Sunday, September 23, 2007

Travel potpourri

I am currently in Bangalore for two weeks with my parents, and am lazing around and enjoying the food, the cricket, the excellent weather in Bangalore, and, less happily, pondering my US consulate appointment that's coming up in a couple days – with all these things, I haven't been able to write anything substantial. So I thought I'd put up a potpourri post, based on some of my recent travels.

Here are a few of my pictures and notes from trips this summer:

1. I took this picture from the window of my hotel room in St.Etienne, France, immediately after checking in. I'd arrived at the St.Etienne train station at about 8 in the evening, tired after a twenty-hour journey. The streets of the town were such a maze – crooked, some of them narrow and intersecting at all possible angles – and my hotel’s location so obscure, that I was disoriented and clueless. I found the hotel after nearly an hour of roaming around parts of the town and went to my 8th floor room, ready to collapse. But when I opened the large window in the room to let the air in, I was soothed and gladdened by the view. I stayed up, sat by the window and took pictures from different angles while it was still light.

2. The first picture below shows shoots of either yuccas or agaves (I am always unable to tell the difference between the two plants). Their thin protrusions and flowers dramatize the arid landscape of the southwestern United States and parts of Mexico. This particular set was just outside the archaeological site of Casas Grandes, in the northern Mexican state of Chihuaua, which I visited in May. The next picture is of a flower of a prickly pear cactus - I chanced upon it when our group stopped by the roadside on a highway in Mexico.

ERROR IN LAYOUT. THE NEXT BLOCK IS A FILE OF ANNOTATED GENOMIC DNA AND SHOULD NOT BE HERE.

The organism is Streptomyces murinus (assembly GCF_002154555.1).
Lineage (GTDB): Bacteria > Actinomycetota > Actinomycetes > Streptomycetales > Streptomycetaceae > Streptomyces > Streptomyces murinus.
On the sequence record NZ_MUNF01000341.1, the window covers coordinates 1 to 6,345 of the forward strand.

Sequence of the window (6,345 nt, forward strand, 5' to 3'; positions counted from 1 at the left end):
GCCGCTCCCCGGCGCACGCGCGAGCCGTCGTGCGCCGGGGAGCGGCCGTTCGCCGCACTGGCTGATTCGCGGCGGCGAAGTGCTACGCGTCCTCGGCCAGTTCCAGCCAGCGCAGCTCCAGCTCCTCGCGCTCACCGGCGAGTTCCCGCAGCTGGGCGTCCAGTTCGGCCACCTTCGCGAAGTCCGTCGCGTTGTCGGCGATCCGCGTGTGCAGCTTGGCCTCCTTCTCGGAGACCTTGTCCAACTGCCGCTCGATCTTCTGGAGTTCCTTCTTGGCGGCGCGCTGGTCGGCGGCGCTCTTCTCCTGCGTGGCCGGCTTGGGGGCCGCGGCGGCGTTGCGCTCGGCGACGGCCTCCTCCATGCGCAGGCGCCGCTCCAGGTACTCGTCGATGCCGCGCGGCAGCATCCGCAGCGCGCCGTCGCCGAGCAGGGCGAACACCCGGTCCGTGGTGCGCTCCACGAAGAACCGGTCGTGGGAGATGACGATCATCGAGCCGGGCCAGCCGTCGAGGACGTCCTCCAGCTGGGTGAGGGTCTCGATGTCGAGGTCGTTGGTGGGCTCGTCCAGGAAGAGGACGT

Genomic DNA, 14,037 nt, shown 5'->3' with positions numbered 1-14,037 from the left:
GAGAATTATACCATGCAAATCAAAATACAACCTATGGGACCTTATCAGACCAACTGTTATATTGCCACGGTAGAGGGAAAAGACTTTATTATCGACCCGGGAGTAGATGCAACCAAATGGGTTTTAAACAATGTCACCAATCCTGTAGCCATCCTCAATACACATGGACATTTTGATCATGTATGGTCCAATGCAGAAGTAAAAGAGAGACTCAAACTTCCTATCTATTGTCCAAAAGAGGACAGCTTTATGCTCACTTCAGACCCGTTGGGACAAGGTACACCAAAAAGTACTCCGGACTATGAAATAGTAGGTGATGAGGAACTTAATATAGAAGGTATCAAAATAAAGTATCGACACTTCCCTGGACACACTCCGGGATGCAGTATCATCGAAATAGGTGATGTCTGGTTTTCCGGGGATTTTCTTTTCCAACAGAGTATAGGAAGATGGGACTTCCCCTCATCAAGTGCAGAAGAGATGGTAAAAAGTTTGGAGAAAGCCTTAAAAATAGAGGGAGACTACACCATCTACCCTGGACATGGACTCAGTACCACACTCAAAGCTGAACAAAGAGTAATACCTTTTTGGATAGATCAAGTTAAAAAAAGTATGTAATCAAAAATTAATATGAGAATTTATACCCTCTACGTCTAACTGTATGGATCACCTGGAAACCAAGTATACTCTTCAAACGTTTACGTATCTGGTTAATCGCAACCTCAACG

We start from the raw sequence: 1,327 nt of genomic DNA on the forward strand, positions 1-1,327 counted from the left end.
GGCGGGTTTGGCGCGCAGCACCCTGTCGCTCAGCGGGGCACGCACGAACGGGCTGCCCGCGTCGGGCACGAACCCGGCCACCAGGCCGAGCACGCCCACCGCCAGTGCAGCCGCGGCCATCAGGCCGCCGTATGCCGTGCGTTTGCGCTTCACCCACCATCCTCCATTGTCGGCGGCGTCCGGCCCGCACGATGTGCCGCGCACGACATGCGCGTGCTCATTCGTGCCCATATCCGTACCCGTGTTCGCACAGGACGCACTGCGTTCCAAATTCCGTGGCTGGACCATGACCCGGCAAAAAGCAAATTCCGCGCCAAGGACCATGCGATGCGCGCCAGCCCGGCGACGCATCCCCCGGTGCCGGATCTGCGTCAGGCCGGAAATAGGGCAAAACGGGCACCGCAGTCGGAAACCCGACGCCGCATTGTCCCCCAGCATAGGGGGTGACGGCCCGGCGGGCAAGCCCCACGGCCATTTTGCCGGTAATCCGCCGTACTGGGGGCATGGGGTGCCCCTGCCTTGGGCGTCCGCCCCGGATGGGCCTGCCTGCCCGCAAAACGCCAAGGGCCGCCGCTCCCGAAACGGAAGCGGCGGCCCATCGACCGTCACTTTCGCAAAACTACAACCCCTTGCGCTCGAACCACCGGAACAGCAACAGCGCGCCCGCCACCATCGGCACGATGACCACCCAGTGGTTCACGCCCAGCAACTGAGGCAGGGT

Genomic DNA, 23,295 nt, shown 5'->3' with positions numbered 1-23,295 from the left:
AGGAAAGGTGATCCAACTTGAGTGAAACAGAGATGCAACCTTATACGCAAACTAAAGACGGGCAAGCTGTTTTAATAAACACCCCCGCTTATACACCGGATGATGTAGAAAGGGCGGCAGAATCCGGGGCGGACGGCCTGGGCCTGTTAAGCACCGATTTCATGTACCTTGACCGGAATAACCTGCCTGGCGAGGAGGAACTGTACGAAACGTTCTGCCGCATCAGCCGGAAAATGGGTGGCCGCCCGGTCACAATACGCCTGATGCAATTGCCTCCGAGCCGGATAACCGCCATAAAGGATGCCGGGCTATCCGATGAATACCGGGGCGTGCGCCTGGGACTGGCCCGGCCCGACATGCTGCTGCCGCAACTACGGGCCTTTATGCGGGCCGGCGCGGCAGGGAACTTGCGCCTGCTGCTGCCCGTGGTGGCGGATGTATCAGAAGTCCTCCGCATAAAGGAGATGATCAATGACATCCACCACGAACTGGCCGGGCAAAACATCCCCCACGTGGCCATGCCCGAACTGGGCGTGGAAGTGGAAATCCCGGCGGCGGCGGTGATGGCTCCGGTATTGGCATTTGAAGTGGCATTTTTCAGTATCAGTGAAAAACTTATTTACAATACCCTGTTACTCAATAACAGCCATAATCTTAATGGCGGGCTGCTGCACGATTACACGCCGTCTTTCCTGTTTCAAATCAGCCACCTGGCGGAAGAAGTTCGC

3. Finally, two pictures from my trip to South Dakota. This was a long road trip on Interstate 90 which runs east-west through the state. En-route, at the Badlands National Park, I spotted these sprightly, long-eared jackrabbits.

And at the western end of South Dakota, the monotonous, gently undulating prairie does a jig and transforms itself into the pine-forested and mountainous Black Hills. The rocky top of one of these hills, Mount Rushmore, has been meticulously and brilliantly sculpted to mimic the grim, thoughtful countenances of Washington, Jefferson, Roosevelt and Lincoln.

But let me ask with a mischievous wink: Will Dubya's face ever find its way to Mount Rushmore?

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